Later on Sunday, former United Kingdom chancellor Philip Hammond said the cladding material used on the building was banned on British high-rises.
He said they would be looking at whether anyone could be charged with manslaughter following a litany of failings that led to the disaster - in which at least at least 58 people are now feared to have been killed.
He said the government is carrying out an "urgent inspection" of other tower blocks in Britain to assess safety. "But my understanding is that the best advice is that retrofitting sprinklers may not always be the best technical way of ensuring fire safety in a building", he said.
Experts believe the building's cladding, which contained insulation, helped the flames spread quickly up the outside of the housing complex. But we may well need help from our close neighbours.
Hands cautioned Sunday that investigators still don't know exactly what cladding was used when the building renovation was completed previous year.
But angry residents, many of whom lost everything they had as the fire tore through the 24-story apartment building in the early hours of Wednesday, say not enough is being done.
Hundreds of angry protesters gathered outside 10 Downing Street on Saturday, raising chants that called May a "coward", British media reported.
Flowers and missing persons posters were taped to the gates of the church, while bags of donations were piled outside the door.
He says it may be necessary for numerous outmoded tower blocks built in the 1970s to be demolished because of safety concerns.
Banned building materials suspected in London fire
But the meeting is unlikely to quell complaints that the prime minister has been slow to reach out to fire survivors. Those who lost their homes will be rehoused within three weeks, she said. "I hope it won't, but it may increase".
Labour Party lawmaker David Lammy demanded that the government and police immediately seize all documents relating to Grenfell's renovation to prevent the destruction of evidence that could show criminal wrongdoing.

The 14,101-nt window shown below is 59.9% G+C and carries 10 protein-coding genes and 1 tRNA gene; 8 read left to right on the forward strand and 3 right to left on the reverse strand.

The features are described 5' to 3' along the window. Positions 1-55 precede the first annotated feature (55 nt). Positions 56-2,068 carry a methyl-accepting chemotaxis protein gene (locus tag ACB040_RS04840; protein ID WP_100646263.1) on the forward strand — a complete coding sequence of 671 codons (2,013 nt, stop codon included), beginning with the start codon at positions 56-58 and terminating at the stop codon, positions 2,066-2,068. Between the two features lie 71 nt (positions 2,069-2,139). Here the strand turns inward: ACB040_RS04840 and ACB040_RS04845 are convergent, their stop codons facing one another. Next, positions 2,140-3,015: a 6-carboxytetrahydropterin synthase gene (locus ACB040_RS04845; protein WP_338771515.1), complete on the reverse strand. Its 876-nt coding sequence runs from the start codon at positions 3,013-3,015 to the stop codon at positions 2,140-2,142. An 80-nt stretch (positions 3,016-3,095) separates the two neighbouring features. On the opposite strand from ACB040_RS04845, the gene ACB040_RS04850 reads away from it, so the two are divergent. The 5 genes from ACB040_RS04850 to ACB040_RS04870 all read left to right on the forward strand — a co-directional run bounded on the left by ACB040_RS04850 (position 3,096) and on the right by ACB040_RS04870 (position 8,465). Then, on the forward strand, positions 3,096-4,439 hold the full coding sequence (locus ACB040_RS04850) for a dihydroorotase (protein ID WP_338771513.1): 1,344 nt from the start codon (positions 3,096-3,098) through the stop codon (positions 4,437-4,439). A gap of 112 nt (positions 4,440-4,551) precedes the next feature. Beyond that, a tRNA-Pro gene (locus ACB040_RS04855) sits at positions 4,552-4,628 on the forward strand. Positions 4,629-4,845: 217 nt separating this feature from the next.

David Lammy said Sunday he is anxious that documents will be quietly deleted and disposed of as police begin a search for evidence. He says trust in the authorities is "falling through the floor".
Police said they are using the INTERPOL Disaster Victim Identification Standards to identify the deceased.
Suspicions have grown that flammable materials were used to clad the building and accelerated the spread of the fire. The 24-storey tower that once housed up to 600 people in 120 apartments is now a charred ruin.
"Our focus has been on those that we know were in Grenfell Tower".
He said the situation has become an emergency and that "all assets" should be brought to the table. Anger among residents has been mounting in recent days as information about the missing has been scanty and efforts to find temporary housing have faltered.
At least 30 people have died in Wednesday's fire and dozens are missing.
London's Metropolitan Police confirmed Friday they had launched a criminal investigation into the incident.
The Home Office said late Saturday night it will make arrangements for the family of Mohammad Alhajali to "travel to the U.K.in these terribly sad circumstances".
The first victim to be formally identified was Mohammed Alhajali, a 23-year-old Syrian refugee, who came to Britain in 2014 with his brother.
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